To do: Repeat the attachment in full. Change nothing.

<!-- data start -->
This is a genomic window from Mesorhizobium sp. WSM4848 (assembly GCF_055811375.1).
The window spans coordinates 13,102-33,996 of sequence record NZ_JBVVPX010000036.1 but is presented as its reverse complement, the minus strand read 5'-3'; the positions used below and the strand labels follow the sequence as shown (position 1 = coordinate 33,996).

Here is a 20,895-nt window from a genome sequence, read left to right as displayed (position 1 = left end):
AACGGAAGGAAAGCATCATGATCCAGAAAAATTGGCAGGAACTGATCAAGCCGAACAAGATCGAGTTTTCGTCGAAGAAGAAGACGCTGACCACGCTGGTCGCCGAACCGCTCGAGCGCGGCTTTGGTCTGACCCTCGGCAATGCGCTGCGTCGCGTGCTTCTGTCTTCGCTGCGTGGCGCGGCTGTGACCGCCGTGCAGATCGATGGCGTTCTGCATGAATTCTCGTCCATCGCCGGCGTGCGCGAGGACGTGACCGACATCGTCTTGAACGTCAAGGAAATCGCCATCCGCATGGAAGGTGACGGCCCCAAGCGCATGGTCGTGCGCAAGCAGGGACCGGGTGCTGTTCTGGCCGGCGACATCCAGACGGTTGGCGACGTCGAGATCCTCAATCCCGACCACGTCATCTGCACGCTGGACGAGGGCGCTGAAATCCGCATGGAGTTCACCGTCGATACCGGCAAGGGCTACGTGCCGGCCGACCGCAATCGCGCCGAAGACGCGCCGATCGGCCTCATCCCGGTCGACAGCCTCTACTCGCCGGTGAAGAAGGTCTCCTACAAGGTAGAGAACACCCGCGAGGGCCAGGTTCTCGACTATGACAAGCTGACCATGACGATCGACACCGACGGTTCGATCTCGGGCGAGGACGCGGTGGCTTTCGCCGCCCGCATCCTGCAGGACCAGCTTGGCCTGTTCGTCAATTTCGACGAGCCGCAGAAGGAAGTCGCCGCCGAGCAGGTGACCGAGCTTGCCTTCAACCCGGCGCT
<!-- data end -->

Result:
This is a genomic window from Mesorhizobium sp. WSM4848 (assembly GCF_055811375.1).
The window spans coordinates 13,102-33,996 of sequence record NZ_JBVVPX010000036.1 but is presented as its reverse complement, the minus strand read 5'-3'; the positions used below and the strand labels follow the sequence as shown (position 1 = coordinate 33,996).

Here is a 20,895-nt window from a genome sequence, read left to right as displayed (position 1 = left end):
AACGGAAGGAAAGCATCATGATCCAGAAAAATTGGCAGGAACTGATCAAGCCGAACAAGATCGAGTTTTCGTCGAAGAAGAAGACGCTGACCACGCTGGTCGCCGAACCGCTCGAGCGCGGCTTTGGTCTGACCCTCGGCAATGCGCTGCGTCGCGTGCTTCTGTCTTCGCTGCGTGGCGCGGCTGTGACCGCCGTGCAGATCGATGGCGTTCTGCATGAATTCTCGTCCATCGCCGGCGTGCGCGAGGACGTGACCGACATCGTCTTGAACGTCAAGGAAATCGCCATCCGCATGGAAGGTGACGGCCCCAAGCGCATGGTCGTGCGCAAGCAGGGACCGGGTGCTGTTCTGGCCGGCGACATCCAGACGGTTGGCGACGTCGAGATCCTCAATCCCGACCACGTCATCTGCACGCTGGACGAGGGCGCTGAAATCCGCATGGAGTTCACCGTCGATACCGGCAAGGGCTACGTGCCGGCCGACCGCAATCGCGCCGAAGACGCGCCGATCGGCCTCATCCCGGTCGACAGCCTCTACTCGCCGGTGAAGAAGGTCTCCTACAAGGTAGAGAACACCCGCGAGGGCCAGGTTCTCGACTATGACAAGCTGACCATGACGATCGACACCGACGGTTCGATCTCGGGCGAGGACGCGGTGGCTTTCGCCGCCCGCATCCTGCAGGACCAGCTTGGCCTGTTCGTCAATTTCGACGAGCCGCAGAAGGAAGTCGCCGCCGAGCAGGTGACCGAGCTTGCCTTCAACCCGGCGCT